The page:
Excellence and perseverance - astrophysicist Anthony Marston is one of the brilliant minds behind ESA Science
Anthony, you’re a scientist on the Herschel project and your team is based in the European Science Astronomy Centre (ESAC) in Spain. You’re convinced that good science arises from the combination of two qualities: excellence and perseverance. What recommendation do you give to young people who are interested in following your path and want to work as a scientist for ESA?
I’d say, take up or continue studying Mathematics, Physics or Astrophysics. Enjoy what you’re doing and keep on doing well. Go for the challenging projects, not just the ones with quick results – that way you will learn more and be more flexible. Furthermore, don’t be afraid to try out new ideas of your own and not just what your supervisor suggests.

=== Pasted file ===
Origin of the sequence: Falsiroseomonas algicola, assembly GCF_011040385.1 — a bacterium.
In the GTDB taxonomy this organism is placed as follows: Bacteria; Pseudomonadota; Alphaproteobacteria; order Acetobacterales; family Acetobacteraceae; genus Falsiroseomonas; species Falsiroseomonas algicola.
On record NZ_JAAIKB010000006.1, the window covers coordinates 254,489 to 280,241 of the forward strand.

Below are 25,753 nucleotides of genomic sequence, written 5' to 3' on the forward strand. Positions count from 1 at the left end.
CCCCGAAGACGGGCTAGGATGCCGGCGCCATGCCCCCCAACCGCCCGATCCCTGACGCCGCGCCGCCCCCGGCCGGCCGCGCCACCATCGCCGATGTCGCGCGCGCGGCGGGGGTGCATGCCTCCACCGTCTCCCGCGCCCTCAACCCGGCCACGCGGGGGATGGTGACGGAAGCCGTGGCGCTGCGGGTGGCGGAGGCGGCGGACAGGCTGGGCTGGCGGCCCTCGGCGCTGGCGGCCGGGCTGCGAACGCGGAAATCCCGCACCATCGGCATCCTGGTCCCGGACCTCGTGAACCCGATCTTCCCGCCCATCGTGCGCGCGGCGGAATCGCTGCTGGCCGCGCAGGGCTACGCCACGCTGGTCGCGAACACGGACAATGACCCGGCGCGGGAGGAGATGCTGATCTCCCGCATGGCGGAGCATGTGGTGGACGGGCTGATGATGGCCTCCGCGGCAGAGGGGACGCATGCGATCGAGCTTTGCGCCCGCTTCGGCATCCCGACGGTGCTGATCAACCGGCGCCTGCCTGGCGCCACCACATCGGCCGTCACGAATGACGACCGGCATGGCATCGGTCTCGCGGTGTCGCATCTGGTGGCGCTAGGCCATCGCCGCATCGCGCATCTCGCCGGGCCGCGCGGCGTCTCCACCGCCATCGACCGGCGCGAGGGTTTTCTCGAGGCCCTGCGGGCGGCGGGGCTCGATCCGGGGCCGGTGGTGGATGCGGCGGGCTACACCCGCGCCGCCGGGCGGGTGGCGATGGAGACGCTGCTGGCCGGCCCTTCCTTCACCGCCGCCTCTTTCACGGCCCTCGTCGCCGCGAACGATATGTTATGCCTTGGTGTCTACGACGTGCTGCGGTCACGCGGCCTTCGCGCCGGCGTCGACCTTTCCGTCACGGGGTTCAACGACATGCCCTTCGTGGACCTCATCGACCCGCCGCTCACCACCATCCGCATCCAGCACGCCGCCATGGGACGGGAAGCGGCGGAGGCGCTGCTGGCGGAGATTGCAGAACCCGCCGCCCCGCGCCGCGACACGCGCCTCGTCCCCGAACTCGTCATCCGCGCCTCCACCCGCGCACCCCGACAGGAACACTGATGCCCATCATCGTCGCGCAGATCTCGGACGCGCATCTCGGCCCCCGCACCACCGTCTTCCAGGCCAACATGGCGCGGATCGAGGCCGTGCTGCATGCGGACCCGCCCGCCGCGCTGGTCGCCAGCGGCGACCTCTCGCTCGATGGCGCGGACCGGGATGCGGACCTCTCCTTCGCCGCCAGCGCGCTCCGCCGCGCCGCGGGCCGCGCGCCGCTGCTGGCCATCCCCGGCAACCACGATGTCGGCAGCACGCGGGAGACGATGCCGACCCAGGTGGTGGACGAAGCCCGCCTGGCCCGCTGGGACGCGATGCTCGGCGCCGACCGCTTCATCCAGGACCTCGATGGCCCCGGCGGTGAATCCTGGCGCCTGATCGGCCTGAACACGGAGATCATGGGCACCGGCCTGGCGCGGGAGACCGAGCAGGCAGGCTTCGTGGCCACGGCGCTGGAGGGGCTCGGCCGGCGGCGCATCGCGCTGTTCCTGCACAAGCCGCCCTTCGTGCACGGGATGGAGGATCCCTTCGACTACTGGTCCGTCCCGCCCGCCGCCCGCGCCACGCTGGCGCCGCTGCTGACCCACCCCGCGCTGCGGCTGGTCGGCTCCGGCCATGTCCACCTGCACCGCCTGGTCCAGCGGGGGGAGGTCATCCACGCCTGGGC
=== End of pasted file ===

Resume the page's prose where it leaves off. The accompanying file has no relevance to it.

Keep persevering with your career choice until it is clear you cannot go any further. I started along a career path and just kept going. No one has told me to stop yet! Remember, you can be spending decades of your life doing a job – if you enjoy what you’re doing you will do a better job and will want to continue doing it for a long time.
You joined ESA in 2003. Did you ever imagine that one day you’d be one of the responsible scientists on such an ambitious space mission as Herschel?
Maybe this sounds strange, but my passion for the stars and the origin of our Universe has always existed. This has helped me a lot to know which road to follow as a profession. I remember that I was thirteen when I got my first telescope, I loved it. And until today I have simply continued along a path towards trying to be a professional astronomer. After my studies of Physics and Astronomy at the University of Manchester, I continued with a postdoc there. I then moved to the U.S. and became an Associate Professor and later on the Chair of the Physics and Astronomy Department at Drake University in Des Moines, Iowa. This was very enriching, and I ended up staying in Iowa for twelve years.